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July 24, 2017

Visualizing 909 Weeks of the U.S. Drought Monitor

1 comment
Intentional practice is the ONLY way to become a master of something. For me, as I'm learning new Tableau features or wanting to improve my Alteryx skills, I look for opportunities to learn.

This weekend I wanted to learn how to combine 909 shapefiles into a single shapefile with the goal being to create a motion map of the US drought. As of this writing, Tableau doesn't have a way to union shapefiles, so this was a chance to practice Alteryx.

Here's a video of the motion map, followed by details of how I created it.

I started by going to the Drought Monitor website and downloading the weekly shapefiles for each year. These all comes down as zip files, which when you unzip show other zip files that need to be unzipped. That part is simple. Now, how do I go about combining them into a single shapefile?

This is where Alteryx is super handy. Notice how simple my workflow is. Damn Alteryx makes this work easy!

Six tools to combine 909 shapefiles! Amazing! Now that I have a single shapefile, all I need to do in Tableau is:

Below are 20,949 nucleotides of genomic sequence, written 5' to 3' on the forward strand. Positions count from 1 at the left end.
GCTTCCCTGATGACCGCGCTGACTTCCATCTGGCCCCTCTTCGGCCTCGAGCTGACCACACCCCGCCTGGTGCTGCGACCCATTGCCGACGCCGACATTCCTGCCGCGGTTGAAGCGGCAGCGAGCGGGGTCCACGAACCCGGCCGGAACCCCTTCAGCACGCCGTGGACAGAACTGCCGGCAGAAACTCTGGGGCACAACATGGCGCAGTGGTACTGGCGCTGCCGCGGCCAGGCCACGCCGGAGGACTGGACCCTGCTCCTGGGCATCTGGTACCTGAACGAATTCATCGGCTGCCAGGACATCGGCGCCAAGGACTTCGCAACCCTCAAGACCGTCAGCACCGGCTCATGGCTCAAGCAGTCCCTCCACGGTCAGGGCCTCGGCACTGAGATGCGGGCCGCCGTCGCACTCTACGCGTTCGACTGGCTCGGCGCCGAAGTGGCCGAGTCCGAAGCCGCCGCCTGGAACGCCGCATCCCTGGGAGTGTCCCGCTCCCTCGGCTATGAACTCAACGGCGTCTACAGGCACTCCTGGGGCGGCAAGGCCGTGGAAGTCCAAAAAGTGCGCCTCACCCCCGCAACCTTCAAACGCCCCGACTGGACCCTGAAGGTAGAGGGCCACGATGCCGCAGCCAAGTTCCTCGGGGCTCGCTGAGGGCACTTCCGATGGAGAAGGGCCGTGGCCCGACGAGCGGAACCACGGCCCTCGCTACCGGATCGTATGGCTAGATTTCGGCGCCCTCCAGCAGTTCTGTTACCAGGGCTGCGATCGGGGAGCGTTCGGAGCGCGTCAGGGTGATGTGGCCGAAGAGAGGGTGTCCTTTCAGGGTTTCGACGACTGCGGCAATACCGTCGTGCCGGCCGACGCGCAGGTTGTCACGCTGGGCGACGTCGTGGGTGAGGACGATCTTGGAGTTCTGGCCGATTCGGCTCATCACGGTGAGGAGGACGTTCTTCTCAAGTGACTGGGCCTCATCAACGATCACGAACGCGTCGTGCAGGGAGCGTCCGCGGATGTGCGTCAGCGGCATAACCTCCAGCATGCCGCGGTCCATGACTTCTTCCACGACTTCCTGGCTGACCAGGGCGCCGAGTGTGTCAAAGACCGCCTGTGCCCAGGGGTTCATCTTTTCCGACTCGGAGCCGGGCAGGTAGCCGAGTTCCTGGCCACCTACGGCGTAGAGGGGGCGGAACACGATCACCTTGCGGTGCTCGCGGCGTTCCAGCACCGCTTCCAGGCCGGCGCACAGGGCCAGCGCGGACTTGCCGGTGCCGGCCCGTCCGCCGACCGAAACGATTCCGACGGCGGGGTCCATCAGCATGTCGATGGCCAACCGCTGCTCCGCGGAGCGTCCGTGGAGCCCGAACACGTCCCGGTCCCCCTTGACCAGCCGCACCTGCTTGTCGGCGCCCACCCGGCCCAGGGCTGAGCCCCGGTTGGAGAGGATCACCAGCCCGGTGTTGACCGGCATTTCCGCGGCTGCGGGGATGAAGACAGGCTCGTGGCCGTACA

1. Filter to a single date
  2. Double-click the Geometry field
  3. Add the Intensity field to the Color shelf
  4. Zoom to the continental US
  5. Change the background map to a custom Mapbox map I created that only shows the state borders

Boom! That's it! Super simple! Caution: This may be super slow to render.

I also thought it would be cool to see every week at the same, meaning 909 maps in a single view. I had to hack the Tableau workbook XML to make the dashboard 8000 pixels wide and the view is super slow to render, so you've been warned if you click on the image below.

1 comment :

  1. This is awesome! Andy. Alteryx definitely expands Tableau's abilities to handle spatial data. Thanks for providing such great work !